Shopaholics, The
Hong Kong 2006
Directed by Wai Ka Fai.


Wai Ka Fai's latest Lunar New Year comedy is neither very funny, nor very good. Yet, several layers below the suffocating artiface of the production, some basic truths struggle for air. There is a story to tell here, about our modern condition and the illnesses it engenders, the isolation it creates, and the comic moments we all live through. But Wai Ka Fai is content to skate along the surface, moving his characters about like chess pieces instead of living characters, and when he tires even of that, requiring one of the characters in the movie to move the others about like chess pieces. THE SHOPAHOLICS reminds us of everything that is bad about Lunar New Year comedies, and makes us forget all that was good.

The last time we saw Lau Ching-Wan and Cecilia Cheung together in a movie, it was for 2003's LOST IN TIME (Derek Yee, HK). What a difference a few years make. LOST IN TIME is one of the few great movies to come from the Special Administrative Region in the past five years, while THE SHOPAHOLICS gets dropped into the disposal bin along with so much of the other rubbish. What happened?

Cecilia Cheung is Fong Fong Fong, a "shopaholic" who was abandoned as a child in a department store. Now she has a problem and is up to her eyeballs in debt and can't even keep a job. It was perhaps supposed to be comic when she takes a group of grade school students to the mall, and instead of looking after them, runs about shopping while they run wild in the mall. While this sequence is not endearing, it does at least reveal that she has a serious problem.

She goes to Choosie (Lau Ching-Wan), a psychiatrist, who also has a psychological problem: decide-a-phobia. He can't make a decision when confronted with more than one option.

At first it seems a bit silly that the psychiatrist should have a mental problem, too, but as the story unfolds it comes to pass that everyone has a psychological disorder of one kind or another. There's Richie (Jordon Chan), a wealthy businessman who cannot tolerate it when people try to compete with him, and Ding Dong Ding (Ella Koon), who must have a bargain no matter what. Oh, and she also tries to kill herself if she is rejected. Their parents and relatives, those we meet, are no better. There are shopaholics a plenty, billionaire tightwads, narcoleptics, and the gambling addicted Law Kar-Ying, who continues to get lots of comedy mileage out of his regular outbursts of English language curses.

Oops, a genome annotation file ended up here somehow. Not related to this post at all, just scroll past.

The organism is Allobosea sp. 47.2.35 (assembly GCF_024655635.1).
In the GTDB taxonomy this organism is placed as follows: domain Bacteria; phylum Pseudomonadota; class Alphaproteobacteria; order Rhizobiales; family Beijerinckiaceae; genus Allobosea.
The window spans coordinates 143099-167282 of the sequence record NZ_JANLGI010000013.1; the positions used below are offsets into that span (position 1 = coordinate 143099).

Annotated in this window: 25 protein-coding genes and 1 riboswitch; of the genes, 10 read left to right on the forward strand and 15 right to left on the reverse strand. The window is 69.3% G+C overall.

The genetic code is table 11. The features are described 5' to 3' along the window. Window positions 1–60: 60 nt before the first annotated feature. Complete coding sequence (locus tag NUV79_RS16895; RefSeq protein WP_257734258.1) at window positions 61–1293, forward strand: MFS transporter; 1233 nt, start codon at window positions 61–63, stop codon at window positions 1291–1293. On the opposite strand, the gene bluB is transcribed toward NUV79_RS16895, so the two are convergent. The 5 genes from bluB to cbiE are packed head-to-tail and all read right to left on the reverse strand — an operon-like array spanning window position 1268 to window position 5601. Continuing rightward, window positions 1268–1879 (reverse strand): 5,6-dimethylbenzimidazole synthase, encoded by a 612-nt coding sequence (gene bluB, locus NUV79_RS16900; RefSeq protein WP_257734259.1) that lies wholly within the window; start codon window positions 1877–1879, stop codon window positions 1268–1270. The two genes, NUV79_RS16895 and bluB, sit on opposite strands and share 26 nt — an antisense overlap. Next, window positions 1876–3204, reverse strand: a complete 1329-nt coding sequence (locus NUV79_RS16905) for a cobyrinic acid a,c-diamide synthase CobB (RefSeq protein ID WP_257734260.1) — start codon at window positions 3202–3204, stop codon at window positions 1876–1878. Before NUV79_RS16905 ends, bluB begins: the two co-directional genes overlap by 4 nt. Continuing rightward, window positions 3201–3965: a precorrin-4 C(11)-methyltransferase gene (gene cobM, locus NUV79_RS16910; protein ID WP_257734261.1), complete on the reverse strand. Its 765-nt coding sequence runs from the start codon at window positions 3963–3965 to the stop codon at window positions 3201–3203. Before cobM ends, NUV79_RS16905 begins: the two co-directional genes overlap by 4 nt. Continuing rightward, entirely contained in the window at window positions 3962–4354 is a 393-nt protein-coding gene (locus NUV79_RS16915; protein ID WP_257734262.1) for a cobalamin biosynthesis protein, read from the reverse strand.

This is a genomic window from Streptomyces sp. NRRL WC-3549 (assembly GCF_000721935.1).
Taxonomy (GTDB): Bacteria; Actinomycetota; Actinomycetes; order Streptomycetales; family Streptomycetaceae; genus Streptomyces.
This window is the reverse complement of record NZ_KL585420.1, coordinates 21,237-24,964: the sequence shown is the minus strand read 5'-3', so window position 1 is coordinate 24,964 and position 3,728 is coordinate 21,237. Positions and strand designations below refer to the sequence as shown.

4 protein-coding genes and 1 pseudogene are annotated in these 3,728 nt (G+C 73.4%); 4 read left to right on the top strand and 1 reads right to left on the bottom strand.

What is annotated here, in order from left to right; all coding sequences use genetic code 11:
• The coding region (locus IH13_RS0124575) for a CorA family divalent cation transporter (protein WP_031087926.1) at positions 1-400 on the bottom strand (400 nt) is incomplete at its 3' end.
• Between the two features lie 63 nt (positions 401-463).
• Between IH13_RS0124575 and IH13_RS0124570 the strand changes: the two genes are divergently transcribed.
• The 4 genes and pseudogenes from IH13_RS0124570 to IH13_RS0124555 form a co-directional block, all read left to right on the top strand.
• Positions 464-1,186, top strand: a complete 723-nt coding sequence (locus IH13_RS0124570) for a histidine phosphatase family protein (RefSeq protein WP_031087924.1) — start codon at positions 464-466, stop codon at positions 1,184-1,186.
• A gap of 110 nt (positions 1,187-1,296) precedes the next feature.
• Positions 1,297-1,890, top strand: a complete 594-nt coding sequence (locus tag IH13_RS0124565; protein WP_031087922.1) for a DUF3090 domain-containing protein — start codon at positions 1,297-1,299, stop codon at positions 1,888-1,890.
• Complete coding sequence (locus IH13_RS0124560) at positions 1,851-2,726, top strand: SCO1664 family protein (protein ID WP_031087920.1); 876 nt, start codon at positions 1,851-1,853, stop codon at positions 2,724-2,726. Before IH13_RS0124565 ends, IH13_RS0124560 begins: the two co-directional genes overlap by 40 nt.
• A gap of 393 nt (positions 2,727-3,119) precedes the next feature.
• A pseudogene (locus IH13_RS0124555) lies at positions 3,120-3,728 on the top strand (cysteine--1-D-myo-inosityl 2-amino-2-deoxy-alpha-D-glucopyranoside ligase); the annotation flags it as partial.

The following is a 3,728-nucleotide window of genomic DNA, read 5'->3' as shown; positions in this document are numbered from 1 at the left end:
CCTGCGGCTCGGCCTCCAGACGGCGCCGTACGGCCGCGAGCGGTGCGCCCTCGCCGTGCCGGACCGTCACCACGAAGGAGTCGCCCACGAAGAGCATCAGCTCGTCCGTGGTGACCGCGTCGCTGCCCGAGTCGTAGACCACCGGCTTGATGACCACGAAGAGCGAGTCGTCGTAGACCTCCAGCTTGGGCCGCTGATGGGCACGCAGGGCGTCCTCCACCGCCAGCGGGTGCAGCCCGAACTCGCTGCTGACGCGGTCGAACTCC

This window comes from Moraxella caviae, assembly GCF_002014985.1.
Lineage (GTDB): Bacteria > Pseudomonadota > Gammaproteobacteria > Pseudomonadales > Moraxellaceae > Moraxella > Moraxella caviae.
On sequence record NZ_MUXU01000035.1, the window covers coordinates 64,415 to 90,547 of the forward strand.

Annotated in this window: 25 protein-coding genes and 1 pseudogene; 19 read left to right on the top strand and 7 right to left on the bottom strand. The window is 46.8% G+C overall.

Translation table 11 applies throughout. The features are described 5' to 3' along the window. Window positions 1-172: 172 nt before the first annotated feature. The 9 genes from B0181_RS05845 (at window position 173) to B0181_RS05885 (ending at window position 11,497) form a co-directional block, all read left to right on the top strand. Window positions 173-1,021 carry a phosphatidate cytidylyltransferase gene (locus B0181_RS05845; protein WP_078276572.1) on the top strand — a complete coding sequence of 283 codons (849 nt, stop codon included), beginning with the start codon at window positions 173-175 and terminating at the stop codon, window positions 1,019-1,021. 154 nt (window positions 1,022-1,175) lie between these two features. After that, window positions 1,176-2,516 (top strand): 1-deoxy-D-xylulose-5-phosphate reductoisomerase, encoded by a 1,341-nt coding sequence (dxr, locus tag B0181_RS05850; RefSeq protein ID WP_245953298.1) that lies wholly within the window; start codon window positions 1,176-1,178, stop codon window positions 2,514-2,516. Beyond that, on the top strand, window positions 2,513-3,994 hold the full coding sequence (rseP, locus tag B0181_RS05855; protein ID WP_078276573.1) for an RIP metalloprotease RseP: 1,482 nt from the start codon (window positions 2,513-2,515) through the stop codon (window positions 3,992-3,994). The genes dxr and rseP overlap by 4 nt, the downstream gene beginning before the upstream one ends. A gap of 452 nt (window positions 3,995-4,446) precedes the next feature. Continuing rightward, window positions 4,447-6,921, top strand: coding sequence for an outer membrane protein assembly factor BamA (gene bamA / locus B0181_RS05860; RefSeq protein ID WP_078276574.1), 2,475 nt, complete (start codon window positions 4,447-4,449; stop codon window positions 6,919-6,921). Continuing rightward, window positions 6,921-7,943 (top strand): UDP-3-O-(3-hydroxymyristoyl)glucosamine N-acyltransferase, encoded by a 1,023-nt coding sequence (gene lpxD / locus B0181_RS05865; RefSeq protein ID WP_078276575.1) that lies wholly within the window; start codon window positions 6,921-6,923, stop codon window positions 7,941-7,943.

We're all messed up -- all of us. And each broadly painted over exaggerated character behaved just a little bit like people we know. Or at least I know. Maybe I'm hanging out with a crazy bunch, but I doubt it. Who hasn't splashed out cash in buying something to finish a collection that you don't need, just to feel better. Who hasn't agreed to stay with someone you really like, but don't really love, because of your concern that they will be hurt? Who hasn't wanted to curse up a goddamn shit storm? Come on, people, you know who you are.

But then about halfway into the film the main character's various illnesses make them all agree to marry each other, but they are unable to decide who will marry whom. They call in the big guns, psychologist (and shopaholic) Paula Tsui, who makes them go through lots of silly back and forth antics in a supposedly Jungian move to make them uncover who they really love. And at the point, THE SHOPAHOLICS stops being about much of anything at all, but running this way and that. A slapped on "magical realism" ending allows two of the characters to reunite for the final happy ending, but by that point, the movie has completely squandered all of its potential. Worst of all, it isn't even very funny. (After all, if there's one thing that can paper over a shallow film, it's comedy).

What happened to Lau Ching-Wan and Cecilia Cheung between LOST IN TIME and THE SHOPAHOLICS? In Cecilia Cheung's case, absolutely nothing. She is still extremely talented, and gets more out of her character than the rest of the leads combined. Lau Ching-Wan, however, delivers another forgettable performance without fire or heart. Where did he go? I miss the guy. Even after watching him star in movies like this, I miss the guy.

Rating: Not Recommended (Not Recommended)

Posted by Peter Nepstad on April 20, 2006.


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